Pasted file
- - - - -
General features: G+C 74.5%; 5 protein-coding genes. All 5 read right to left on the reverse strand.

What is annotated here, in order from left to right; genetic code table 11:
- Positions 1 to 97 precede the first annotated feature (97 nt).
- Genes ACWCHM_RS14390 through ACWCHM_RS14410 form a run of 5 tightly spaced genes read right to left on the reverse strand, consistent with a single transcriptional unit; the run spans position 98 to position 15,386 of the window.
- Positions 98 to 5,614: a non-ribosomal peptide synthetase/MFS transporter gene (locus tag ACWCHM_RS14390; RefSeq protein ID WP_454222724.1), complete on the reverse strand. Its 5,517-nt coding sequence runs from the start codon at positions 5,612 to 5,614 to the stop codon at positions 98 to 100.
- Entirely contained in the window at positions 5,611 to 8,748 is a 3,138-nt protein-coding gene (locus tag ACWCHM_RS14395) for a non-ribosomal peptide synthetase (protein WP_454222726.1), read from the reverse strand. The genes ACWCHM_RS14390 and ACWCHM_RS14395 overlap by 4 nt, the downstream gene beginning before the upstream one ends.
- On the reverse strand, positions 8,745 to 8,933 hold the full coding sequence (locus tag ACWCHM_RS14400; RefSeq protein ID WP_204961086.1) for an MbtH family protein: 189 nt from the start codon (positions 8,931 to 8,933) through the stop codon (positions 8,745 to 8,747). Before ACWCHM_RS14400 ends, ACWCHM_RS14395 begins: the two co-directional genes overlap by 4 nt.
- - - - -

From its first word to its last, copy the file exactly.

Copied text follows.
General features: G+C 74.5%; 5 protein-coding genes. All 5 read right to left on the reverse strand.

What is annotated here, in order from left to right; genetic code table 11:
- Positions 1 to 97 precede the first annotated feature (97 nt).
- Genes ACWCHM_RS14390 through ACWCHM_RS14410 form a run of 5 tightly spaced genes read right to left on the reverse strand, consistent with a single transcriptional unit; the run spans position 98 to position 15,386 of the window.
- Positions 98 to 5,614: a non-ribosomal peptide synthetase/MFS transporter gene (locus tag ACWCHM_RS14390; RefSeq protein ID WP_454222724.1), complete on the reverse strand. Its 5,517-nt coding sequence runs from the start codon at positions 5,612 to 5,614 to the stop codon at positions 98 to 100.
- Entirely contained in the window at positions 5,611 to 8,748 is a 3,138-nt protein-coding gene (locus tag ACWCHM_RS14395) for a non-ribosomal peptide synthetase (protein WP_454222726.1), read from the reverse strand. The genes ACWCHM_RS14390 and ACWCHM_RS14395 overlap by 4 nt, the downstream gene beginning before the upstream one ends.
- On the reverse strand, positions 8,745 to 8,933 hold the full coding sequence (locus tag ACWCHM_RS14400; RefSeq protein ID WP_204961086.1) for an MbtH family protein: 189 nt from the start codon (positions 8,931 to 8,933) through the stop codon (positions 8,745 to 8,747). Before ACWCHM_RS14400 ends, ACWCHM_RS14395 begins: the two co-directional genes overlap by 4 nt.